Program Overview and Structure

Cheryl Stucky, PhD, Program Director, with an NDP Student

Throughout the course of study, students will interact with a large number of faculty, students and postdoctoral trainees engaged in high-quality research in the neurosciences. The goal is to provide each student with the basics of modern neuroscience and then allow customization of a program of course work that best meets his/her needs.

Program Benefits

  • Small class size of 4-6 students
  • Direct mentorship the first year
  • Full stipend covers cost of living and tuition (2016-2017 = $28,706)
  • Full health care benefits
  • No teaching responsibilities (though opportunities exist for those who are interested)

Program Summary

During the first year, students spend their mornings taking fundamental courses in molecular, cellular and systems neuroscience. In the afternoons, students begin doing hands-on research through 9 week rotations in 3-4 laboratories of their choosing. By the end of the first year, they select a lab and mentor for their thesis work. In years 2-3, students take advanced courses that are tailored to their research interests and thesis goals. Students also take a comprehensive qualifier exam that includes writing an NIH-style innovative research proposal.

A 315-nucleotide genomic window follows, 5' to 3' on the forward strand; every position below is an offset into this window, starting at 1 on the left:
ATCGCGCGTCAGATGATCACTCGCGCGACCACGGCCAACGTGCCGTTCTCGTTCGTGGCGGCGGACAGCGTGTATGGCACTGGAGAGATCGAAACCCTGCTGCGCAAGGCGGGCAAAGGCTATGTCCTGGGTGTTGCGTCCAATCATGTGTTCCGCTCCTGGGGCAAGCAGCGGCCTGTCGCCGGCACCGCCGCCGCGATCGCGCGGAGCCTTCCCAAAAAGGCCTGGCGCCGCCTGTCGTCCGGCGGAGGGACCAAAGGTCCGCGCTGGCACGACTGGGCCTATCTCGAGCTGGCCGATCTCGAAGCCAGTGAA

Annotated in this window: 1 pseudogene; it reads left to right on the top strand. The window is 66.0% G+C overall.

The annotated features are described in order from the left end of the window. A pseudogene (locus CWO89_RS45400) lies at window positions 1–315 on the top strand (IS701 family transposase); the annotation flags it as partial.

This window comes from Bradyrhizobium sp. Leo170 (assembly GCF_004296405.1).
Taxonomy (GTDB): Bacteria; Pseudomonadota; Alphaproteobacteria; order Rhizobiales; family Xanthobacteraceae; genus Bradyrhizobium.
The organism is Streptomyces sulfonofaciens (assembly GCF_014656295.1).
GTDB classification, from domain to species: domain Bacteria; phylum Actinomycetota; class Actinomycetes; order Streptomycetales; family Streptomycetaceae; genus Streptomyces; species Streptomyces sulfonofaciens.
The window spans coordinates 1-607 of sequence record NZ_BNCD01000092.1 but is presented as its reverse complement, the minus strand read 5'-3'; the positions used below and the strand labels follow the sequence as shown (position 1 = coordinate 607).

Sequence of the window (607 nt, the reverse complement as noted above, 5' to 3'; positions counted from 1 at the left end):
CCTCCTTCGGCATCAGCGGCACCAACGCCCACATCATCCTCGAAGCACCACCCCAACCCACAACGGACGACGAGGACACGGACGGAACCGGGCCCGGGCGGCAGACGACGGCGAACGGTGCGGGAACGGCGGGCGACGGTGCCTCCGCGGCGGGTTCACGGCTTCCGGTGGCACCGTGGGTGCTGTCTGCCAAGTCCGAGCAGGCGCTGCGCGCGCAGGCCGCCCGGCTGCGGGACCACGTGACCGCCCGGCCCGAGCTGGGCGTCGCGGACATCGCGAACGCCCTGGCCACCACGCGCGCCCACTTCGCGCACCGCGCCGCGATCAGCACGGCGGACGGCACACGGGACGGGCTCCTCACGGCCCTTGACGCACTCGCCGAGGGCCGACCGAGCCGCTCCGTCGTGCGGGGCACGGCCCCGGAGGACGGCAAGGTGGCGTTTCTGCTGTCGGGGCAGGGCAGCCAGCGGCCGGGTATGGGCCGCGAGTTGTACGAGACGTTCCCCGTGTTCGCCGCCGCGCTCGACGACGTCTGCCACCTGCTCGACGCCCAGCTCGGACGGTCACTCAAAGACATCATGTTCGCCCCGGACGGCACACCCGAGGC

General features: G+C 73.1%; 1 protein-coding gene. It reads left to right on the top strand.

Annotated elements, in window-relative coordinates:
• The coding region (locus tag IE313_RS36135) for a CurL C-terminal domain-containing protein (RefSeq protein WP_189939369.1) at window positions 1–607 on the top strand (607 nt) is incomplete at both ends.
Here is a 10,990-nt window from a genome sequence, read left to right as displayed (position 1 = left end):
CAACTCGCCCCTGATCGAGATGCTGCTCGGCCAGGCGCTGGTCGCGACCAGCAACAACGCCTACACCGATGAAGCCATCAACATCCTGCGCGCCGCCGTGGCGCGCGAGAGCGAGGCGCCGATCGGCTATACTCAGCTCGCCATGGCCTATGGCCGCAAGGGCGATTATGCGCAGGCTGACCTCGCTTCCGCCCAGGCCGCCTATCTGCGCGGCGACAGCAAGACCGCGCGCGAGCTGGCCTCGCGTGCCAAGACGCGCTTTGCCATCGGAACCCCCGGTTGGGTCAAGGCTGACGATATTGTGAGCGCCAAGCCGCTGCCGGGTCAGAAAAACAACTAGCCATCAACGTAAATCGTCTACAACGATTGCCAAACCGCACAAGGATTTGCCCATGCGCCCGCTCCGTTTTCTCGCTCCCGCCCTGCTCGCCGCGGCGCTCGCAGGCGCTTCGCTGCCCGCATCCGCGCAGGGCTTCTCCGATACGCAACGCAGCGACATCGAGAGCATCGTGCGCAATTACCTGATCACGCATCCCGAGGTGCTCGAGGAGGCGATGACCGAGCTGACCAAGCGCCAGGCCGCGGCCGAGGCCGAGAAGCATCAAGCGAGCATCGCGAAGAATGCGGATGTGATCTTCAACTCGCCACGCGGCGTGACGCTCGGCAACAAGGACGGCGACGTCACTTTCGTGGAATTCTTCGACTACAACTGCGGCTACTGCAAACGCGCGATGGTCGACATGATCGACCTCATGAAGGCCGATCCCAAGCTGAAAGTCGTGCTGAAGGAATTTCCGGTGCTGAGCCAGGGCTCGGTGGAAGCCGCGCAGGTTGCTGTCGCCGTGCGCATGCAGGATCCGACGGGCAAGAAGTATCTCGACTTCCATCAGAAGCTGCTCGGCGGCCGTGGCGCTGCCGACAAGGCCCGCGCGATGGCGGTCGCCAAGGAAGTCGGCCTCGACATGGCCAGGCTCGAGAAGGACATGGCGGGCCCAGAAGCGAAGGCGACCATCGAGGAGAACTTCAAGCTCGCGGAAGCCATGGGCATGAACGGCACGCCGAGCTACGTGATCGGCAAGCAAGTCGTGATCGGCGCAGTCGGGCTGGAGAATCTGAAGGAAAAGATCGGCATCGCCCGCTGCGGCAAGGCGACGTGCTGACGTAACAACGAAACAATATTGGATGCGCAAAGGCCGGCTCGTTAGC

Throughout all years, students have the opportunity to present at regional, national and even international neuroscience meetings, and often receive competitive internal and external travel awards. Students have the opportunity to gain teaching experience by assisting in graduate and medical neuroscience courses at MCW. On average, students defend their dissertation work in 51/2 years from beginning the program.

Our NDP alumni advance to exciting careers that include postdoctoral fellowships at premier research institutes, pharmaceutical companies and faculty positions at research and teaching colleges.


First Year

Trigeminal Sensory Neurons-Zebrafish
  • Attend weekly Journal Club to discuss primary literature with faculty member.
  • Rotate through labs of Neuroscience faculty to gain hands-on lab experience and explore the variety of research opportunities.
  • Select a research mentor and join the graduate program of the mentor's department after completion of the first year.
  • Course work includes Biochemistry of the Cell, Molecular and Cellular Biology, Fundamentals of Neuroscience and Mechanisms of Cellular Signaling or Molecular Genetics.


Second Year

Human iPSC-Derived Motor Neurons